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Selectmen map out reconstruction of North Wolfeboro Road

October 10, 2018
WOLFEBORO — The reconstruction of North Wolfeboro Road has been a point of controversy, with Claude Roessiger leading the way for The Society for the Preservation of Rural Wolfeboro, asking to be mindful of the road's scenic beauty, and the town wary of the demand for an 18 foot width, citing safety concerns.

Discussion was thorough at the Oct. 3 Board of Selectmen's meeting. Roessiger urged the town to respect the vote of residents along the road, the majority of whom expressed the wish for that width as a means to calm traffic, along with a chip sealed (gravel embedded in asphalt) finish, also said to induce slower driving. The group also recommended well contoured swales and good drainage.

Roessiger said of Public Works Director Dave Ford's recommendation of a 20 foot width to accommodate passage of fire trucks and rescue vehicles in the event of an emergency, "What is the likelihood of a fire?"

Dimond Corner resident Ken Perry spoke up to say that he has about 1,500 1,800 feet of frontage along the road, which currently has a width of 22 feet. In his view, he supports the town's suggested 20 foot width in the interest of safety.

Ford commented that the road leading to North Wolfeboro and Dimond Corner is 22 feet wide and up, and is heavily trafficked, and termed it a feeder road rather than a scenic road. When he has travelled the road and had to pass another truck, he gets a little nervous. Emergency vehicles use even more room. He urged a balance between traffic calming elements such as an 18 foot width and public safety.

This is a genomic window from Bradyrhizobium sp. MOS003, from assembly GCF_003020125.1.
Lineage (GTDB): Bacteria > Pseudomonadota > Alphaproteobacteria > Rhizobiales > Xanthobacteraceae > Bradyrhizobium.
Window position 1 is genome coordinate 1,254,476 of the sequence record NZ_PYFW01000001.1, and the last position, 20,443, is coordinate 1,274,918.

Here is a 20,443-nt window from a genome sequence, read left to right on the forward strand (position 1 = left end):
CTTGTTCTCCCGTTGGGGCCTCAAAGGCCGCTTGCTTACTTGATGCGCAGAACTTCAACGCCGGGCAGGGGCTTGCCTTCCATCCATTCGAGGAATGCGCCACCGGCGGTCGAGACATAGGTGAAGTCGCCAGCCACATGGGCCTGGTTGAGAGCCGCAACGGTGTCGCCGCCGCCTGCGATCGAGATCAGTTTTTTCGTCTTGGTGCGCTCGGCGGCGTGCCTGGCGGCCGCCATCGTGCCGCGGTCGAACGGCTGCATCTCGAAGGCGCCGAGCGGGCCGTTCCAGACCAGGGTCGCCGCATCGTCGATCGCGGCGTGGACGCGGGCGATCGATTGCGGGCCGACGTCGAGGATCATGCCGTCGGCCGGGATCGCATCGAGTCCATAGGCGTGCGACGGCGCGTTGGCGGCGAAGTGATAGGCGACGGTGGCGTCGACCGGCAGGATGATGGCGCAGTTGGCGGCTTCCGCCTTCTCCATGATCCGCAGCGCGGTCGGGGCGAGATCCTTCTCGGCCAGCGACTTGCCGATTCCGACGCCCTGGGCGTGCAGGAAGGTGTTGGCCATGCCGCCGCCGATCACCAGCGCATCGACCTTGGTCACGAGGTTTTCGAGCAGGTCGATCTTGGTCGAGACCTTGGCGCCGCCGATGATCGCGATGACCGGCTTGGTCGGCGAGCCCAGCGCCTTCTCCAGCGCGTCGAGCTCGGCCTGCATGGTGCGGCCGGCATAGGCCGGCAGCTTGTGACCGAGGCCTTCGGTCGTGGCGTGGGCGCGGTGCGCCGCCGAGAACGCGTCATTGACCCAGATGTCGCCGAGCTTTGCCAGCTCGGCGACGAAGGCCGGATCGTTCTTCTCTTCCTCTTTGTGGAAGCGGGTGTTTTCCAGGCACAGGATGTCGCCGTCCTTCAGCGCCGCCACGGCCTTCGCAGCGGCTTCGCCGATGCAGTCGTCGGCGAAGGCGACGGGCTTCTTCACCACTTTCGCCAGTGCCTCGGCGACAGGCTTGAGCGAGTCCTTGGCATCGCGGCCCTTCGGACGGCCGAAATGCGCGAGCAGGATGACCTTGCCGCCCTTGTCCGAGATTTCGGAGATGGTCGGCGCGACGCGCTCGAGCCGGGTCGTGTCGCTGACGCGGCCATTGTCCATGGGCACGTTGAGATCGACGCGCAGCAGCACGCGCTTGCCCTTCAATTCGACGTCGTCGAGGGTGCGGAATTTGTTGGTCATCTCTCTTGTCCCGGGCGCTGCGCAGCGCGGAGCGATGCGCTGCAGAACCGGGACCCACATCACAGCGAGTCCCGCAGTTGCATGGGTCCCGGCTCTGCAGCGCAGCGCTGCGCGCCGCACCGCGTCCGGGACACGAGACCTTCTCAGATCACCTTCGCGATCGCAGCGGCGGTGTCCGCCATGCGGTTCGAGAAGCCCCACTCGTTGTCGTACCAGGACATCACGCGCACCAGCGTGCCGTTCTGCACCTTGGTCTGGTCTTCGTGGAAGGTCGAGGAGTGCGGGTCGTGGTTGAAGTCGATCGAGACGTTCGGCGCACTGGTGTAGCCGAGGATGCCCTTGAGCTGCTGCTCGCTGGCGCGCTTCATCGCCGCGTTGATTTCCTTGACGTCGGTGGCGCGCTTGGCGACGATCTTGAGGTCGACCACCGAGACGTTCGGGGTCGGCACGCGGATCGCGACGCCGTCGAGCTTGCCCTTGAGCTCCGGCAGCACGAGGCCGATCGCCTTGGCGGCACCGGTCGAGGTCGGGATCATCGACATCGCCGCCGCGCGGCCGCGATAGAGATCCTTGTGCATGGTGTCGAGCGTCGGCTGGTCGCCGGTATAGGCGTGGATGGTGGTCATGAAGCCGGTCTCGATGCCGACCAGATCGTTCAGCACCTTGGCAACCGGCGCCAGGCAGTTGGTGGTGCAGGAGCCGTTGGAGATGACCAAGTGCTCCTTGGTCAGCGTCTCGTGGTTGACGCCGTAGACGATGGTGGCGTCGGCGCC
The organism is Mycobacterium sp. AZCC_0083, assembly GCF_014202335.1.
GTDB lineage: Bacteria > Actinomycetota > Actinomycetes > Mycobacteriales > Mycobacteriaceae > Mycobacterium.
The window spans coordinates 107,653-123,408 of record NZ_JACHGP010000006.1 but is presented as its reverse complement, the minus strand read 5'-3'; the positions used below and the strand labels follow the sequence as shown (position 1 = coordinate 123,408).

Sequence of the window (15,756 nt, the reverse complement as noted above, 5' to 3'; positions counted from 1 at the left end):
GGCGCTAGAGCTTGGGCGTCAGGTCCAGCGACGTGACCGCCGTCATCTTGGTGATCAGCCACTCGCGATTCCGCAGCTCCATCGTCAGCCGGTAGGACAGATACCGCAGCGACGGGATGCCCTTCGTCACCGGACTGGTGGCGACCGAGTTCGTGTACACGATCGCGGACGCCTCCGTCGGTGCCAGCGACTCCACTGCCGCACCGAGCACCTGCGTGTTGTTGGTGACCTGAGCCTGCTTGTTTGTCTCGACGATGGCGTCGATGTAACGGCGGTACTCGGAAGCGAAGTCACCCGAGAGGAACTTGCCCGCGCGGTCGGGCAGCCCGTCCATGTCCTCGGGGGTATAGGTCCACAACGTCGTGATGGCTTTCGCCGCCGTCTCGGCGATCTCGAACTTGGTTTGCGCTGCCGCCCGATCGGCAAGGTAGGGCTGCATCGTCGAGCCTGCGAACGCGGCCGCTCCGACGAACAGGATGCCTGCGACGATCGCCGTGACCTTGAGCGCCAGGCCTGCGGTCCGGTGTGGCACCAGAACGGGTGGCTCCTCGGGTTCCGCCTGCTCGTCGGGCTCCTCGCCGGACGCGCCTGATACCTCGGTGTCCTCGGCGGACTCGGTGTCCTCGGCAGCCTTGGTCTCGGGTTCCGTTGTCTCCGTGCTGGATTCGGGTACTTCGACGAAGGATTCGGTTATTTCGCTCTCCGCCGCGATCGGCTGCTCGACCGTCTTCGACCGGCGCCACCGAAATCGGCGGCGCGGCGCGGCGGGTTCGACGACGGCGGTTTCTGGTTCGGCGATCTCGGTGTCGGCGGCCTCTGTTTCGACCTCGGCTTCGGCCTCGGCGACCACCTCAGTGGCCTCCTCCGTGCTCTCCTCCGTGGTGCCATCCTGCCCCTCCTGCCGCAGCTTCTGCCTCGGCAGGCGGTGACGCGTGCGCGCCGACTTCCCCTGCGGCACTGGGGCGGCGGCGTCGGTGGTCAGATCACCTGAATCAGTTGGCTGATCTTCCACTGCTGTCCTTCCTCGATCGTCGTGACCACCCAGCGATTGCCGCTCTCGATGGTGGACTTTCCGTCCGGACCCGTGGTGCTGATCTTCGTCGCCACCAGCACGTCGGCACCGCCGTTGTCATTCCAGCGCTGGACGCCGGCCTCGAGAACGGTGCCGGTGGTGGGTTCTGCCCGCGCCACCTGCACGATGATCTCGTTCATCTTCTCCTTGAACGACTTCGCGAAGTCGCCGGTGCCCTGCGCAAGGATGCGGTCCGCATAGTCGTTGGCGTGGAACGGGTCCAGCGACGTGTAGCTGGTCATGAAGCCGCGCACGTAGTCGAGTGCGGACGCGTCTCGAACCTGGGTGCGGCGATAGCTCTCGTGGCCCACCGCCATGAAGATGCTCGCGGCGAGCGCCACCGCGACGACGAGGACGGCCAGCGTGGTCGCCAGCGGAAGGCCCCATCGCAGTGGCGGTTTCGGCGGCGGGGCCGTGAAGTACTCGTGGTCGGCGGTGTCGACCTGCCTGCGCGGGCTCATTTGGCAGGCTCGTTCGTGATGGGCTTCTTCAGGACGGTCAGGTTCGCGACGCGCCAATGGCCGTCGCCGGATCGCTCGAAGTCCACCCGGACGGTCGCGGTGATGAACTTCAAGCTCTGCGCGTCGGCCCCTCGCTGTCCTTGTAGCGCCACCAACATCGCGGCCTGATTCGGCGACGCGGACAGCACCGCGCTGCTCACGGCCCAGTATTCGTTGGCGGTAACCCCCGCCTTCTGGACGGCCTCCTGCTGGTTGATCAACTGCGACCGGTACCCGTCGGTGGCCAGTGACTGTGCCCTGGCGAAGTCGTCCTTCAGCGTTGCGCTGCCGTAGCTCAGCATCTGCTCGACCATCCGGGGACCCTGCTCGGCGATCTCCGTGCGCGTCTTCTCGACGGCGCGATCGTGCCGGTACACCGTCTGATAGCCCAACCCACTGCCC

Selectman Brad Harriman, who serves as Ossipee's Public Works Director, agreed with Ford that it is a feeder road rather than a rural road and added, "I strongly believe it should be 20 feet with two foot shoulders. A plow truck is 8 feet wide and a town truck is 10 feet wide."

At that point, Selectman Dave Bowers suggested leaving the existing widths as they are. Those that are wider would remain so.

Roessiger suggested that narrower widths would have the advantage of allowing wider swales and better drainage, but said he suspected 19 feet would be okay. Mark Diamond, speaking for the Society, said he would like to have a month to get more data to the others in the group.

Selectman Dave Senecal said he felt that a minimum 19 foot width is a reasonable compromise. A motion to that effect then passed.

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